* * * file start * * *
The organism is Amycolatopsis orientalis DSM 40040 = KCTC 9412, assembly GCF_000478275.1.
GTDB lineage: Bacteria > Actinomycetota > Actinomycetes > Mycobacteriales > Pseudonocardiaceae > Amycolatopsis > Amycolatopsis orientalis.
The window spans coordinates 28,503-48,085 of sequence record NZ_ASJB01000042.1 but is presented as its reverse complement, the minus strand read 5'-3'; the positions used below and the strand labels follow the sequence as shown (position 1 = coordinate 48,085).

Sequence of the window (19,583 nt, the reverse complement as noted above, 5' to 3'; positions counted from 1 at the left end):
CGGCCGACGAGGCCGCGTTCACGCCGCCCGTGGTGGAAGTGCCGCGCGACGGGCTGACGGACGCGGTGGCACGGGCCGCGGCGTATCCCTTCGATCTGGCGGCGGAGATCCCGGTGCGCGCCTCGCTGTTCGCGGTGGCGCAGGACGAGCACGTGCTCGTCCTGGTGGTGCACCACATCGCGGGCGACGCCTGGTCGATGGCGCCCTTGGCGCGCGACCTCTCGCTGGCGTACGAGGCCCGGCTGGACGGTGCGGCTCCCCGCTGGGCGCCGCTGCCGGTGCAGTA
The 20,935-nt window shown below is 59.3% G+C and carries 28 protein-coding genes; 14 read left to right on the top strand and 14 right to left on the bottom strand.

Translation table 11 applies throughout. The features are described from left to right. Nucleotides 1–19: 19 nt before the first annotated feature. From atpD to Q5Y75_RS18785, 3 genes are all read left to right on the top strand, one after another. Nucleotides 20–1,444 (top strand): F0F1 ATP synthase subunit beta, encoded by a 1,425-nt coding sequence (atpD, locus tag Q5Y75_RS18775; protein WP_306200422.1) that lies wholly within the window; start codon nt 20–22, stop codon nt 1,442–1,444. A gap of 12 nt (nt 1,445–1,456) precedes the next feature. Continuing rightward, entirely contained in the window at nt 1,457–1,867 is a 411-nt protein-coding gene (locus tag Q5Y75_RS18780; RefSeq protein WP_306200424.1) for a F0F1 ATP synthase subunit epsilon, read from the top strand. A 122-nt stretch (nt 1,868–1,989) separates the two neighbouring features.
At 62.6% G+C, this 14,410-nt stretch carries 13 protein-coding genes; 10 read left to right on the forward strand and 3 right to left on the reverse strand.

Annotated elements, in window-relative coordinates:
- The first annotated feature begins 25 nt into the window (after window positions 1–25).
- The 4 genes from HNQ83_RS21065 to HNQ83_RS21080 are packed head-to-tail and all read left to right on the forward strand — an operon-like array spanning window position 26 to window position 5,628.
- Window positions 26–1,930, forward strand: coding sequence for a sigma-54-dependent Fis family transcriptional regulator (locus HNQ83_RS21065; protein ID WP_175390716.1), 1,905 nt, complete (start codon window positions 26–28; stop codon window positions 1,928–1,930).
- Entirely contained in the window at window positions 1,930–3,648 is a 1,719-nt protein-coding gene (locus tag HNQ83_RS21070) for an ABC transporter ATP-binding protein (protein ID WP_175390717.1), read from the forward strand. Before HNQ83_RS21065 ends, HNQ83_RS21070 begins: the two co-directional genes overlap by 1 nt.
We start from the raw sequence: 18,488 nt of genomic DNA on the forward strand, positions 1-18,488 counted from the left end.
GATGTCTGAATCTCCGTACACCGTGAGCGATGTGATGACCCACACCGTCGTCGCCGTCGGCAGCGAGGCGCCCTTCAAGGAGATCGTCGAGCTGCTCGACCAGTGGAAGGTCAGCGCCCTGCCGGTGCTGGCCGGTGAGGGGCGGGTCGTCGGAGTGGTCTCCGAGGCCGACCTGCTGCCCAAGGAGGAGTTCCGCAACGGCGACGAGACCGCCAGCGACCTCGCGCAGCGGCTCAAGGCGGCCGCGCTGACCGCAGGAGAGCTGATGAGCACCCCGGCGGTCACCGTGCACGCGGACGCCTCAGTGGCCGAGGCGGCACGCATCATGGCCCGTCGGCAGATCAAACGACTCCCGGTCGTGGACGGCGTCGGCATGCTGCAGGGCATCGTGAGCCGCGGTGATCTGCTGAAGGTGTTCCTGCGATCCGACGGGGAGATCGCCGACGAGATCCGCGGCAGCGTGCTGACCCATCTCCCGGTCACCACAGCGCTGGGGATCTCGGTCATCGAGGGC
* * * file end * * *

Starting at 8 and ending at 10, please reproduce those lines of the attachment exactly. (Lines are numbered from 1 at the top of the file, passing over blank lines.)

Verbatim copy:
At 62.6% G+C, this 14,410-nt stretch carries 13 protein-coding genes; 10 read left to right on the forward strand and 3 right to left on the reverse strand.

Annotated elements, in window-relative coordinates:
- The first annotated feature begins 25 nt into the window (after window positions 1–25).